at the Alligator office to protest
the absence of letter publications,
which in the opinions of the editors
are either of poor quality, mis misrepresentation,
representation, misrepresentation, or cannot be
printed because of a of space,
does not present your organization
favorably.
f ASHAWAY VANTAGE
For Tournament Pity
Approx. Stringing Colt
't-'-fASHAWAY PRO-FECTED^w
For Club Play
Approx. Stringing Colt
Tennis $7 1
Badminton s6^l
Vi; f ASHAWAY MULTI PLY
Fos Regular Pity 8
Approx. Stringing Cost |
Tennis... $5 I
. Badminton # .$4

Dont miss Strawberries or Sweet Charlotte

Freedom of the Press is perhaps
the one freedom which all
Americans have not been denied
and the fact that your protestation
made front page copy is proof
enough that the Alligator still holds
this freedom.
And what of your actions con condoning
doning condoning students who feel their
education comes second or last to
the march in Selma, Alabama?
What exactly was the grade standing
of these martyred members who
felt their actions would better the
cause of civilized man in un uncivilized
civilized uncivilized America? Why limit
their scope to America only?
If they are so concerned over
the welfare of man, in particular
the Negro, why don't they go to
the Harlem districts of New York,
Chicago, Boston, and other areas
of America in which the Negro
surely needs salvation? I'm sure
the Negro of Selma, if given the
chance to flee north to the ghettos
of his northern brethern, would
pass it up.

- mi 11 I i ..
r
it.
\ class pixt^
1 Now Available off-campus
j A college degree is an earned asset
| worthy of pride. Wear your achieve achievement
ment achievement proudly with the University of
I Florida class ring from Gainesville's
I leading jewelers.
[FOR those WHO CARE...]
Â¥ MEMBER AMERICAN.
# GEM SOCIETY
103 W. University Ave. Phone 376-2655

MOVIES ON REVIEW

outside tell us someone is about to enter -- it
must be Charlotte coming back to make up.
Whoa! Those aren't posies in hand that's a
meat cleaver! Watch out John! Whoops,
there goes a hand. Run John! THUD off
with his head.
SUCH A MESS. So starts Hush, Hush,Sweet
Charlotte,'* a blood chiller guaranteed to
generate galaxies of gooseflesh, almost two
and a half hours worth, in fact.
BETTE DAVIS, the unofficial Queen of the
Macabre, howls, claws, and shrieks her way
through Hush*' in fine style, with Agnes
Moorehead (her performance has earned her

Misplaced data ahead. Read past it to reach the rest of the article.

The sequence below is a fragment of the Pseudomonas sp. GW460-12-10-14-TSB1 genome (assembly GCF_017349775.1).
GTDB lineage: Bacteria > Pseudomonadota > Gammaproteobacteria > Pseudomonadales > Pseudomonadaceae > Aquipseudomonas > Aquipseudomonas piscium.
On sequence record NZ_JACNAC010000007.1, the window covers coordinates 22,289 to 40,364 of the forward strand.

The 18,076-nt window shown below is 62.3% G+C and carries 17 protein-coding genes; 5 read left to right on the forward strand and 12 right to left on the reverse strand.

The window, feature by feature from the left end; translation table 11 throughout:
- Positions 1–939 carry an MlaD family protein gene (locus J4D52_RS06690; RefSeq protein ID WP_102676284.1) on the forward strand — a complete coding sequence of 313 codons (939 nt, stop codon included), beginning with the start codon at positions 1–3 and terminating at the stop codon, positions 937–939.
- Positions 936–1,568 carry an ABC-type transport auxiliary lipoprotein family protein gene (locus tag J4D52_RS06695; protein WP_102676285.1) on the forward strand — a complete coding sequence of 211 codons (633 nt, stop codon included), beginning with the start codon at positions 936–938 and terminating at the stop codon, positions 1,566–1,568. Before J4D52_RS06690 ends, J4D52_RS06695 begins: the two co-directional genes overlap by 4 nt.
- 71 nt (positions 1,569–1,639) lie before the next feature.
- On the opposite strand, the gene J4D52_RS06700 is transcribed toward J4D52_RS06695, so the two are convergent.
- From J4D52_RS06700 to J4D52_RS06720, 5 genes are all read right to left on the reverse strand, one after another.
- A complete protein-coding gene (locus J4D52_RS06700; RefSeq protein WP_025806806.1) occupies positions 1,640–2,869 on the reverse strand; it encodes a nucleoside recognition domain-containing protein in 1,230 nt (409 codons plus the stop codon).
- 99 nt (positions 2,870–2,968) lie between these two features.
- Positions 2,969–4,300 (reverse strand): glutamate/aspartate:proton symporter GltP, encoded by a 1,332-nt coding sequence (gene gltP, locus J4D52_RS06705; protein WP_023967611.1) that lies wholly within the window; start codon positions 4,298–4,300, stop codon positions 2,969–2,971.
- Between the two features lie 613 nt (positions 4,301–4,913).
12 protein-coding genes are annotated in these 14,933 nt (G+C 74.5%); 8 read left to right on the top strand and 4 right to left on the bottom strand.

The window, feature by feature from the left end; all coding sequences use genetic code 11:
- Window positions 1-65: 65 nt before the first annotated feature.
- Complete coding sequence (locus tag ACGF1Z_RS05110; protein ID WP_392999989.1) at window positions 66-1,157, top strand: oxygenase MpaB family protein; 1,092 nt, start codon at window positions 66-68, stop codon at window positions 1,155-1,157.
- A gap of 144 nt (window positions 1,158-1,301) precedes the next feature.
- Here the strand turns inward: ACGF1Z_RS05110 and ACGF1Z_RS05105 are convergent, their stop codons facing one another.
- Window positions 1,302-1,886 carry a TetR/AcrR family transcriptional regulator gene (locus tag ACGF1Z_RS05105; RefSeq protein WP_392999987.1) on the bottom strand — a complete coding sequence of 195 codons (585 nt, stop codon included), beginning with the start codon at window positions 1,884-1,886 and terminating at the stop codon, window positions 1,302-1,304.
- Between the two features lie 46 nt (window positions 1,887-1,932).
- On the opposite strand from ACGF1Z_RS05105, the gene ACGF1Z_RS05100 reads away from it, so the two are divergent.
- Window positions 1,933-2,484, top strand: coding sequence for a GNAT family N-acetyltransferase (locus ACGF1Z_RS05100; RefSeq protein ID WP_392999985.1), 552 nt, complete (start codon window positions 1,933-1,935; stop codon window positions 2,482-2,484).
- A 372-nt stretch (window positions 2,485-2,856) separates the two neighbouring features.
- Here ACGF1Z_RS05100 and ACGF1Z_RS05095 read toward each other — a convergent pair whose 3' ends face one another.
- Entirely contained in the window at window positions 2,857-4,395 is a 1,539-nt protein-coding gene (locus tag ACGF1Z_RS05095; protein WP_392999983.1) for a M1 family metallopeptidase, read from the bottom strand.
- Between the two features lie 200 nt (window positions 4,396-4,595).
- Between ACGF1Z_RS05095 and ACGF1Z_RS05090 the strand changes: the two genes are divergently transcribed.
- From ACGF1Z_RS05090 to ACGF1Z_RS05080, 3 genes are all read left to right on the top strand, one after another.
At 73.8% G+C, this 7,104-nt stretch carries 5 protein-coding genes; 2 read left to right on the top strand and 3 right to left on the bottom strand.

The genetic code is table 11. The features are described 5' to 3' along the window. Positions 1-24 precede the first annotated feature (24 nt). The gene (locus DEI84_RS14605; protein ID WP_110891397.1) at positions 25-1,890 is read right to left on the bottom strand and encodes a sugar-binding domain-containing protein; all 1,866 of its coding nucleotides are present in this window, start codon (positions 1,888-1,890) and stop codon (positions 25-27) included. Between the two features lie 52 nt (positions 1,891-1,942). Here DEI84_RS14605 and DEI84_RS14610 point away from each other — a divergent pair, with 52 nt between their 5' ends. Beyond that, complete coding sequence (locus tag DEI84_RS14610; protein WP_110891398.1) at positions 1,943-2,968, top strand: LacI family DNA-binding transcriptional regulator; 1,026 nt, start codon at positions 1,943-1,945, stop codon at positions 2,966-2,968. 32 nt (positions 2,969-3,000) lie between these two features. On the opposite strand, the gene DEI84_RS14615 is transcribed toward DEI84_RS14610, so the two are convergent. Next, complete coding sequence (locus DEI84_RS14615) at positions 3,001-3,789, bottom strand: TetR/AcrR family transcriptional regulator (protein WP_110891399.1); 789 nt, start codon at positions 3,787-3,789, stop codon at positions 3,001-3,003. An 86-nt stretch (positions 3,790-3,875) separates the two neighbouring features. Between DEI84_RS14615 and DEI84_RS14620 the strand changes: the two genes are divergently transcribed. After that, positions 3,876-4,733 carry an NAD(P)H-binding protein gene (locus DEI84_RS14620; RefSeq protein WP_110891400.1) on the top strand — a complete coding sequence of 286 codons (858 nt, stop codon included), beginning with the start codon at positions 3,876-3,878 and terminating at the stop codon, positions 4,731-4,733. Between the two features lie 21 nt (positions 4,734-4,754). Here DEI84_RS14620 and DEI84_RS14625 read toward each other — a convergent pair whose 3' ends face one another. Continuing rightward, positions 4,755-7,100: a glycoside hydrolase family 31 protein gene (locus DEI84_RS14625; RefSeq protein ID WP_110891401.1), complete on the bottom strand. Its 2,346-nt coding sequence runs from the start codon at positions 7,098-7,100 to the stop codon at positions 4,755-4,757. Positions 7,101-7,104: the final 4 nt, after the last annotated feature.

an Oscar nomination), Mary Astor, and Olivia
de Haviland adding to the ghoulish goings on
at Hollis House. Story picks up thirty five
years after the unsolved murder of John, as
heinous happenings again fill the halls of the
now-delapidated mansion.

What is SGER?

And if not, why doesn't this SGER
work as hard in granting these
people their wish?
How sweet it is this concept
of Freedom. But why limit them themselves
selves themselves to American boundaries?
Why, if they are truly interested
in Freedom, don't they carry out
efforts in Cuba to overthrow
Castro?
Why don't they support the
actions of the .U. S. in securing
freedom for those in Foreign
countries such as Korea, Viet
Nam, Indonesia, Hungary, and all
other areas of the world which are
feeling the force of slavery? Isn't
the betterment of man the main
objective in their endless efforts to
create a better world?
Or do they realize how futile and
dangerous tor them to demonstrate
in these countries as they are
demonstrating in this home of ours,
the good old U.S.A.?
But gentlemen, their cause is
much too idealistic, because with
freedom comes responsibilitv. and

Tuesday, April 6, 1965, The Florida Alligator,

ROBERT ALDRICH'S spooky direction and
clever camera work make the black and white
photography more effective, the situations more
sinister, and the gore more realistic than
color photography ever could have achieved.
Although "Hush" lacks the compactness and
credibility that made "Psycho" a classic,
it is head and shoulders above the similar
horrors now flooding the screen; all-in-all
a good film and a proper thriller. (Seven
Oscar Nominations.) At the downtown Florida.
* *
FILMING ON THE newest James Bond
adventure, ** Th unde rb all" began last week in
the Bahamas. In addition to three new lovelies,
"Thunderball" will feature, "a giant hydrafoil
that skims across the ocean at 95 m.p.h.,
rocket-firing motor-bikes, huge underwater
sleds, and a land-to-air rescue device that
snatches a man aloft at 180 m.p.h. Estimated
cost: over five and a half million dollars.

this group, along with others of
their type throughout the U.S.A.,
are exhibiting a total lack of
responsibility of the grossest sort.
If it is the opinion of the Uni University
versity University administration that Edward
Richer is an unqualified teacher,
for reasons extremely personal
(which these reasons must be or
they would be known by now), then
I stand behind them 100%, It is
the prerequisite of this university
to assure the majority of students
an excellent teaching standard,
which is so vital to a University
of this size.
If it is their opinion that Richer
is unqualified to teach any longer,
and that far more better and more

BBS:
W 1
POINT
OF THE
LANCE
by Sargent
Shriver
16 pages of illustrations
At all bookstores.
Cloth, $4.95. Paper, $1.45

o")fffwiup*£ New York, N.Y. 10016 I

qualified persons are available,
then I applaud them for their
judgement.
And, if it is the decision of
the SGER to flaunt, mimic, mock
those officials who are in a better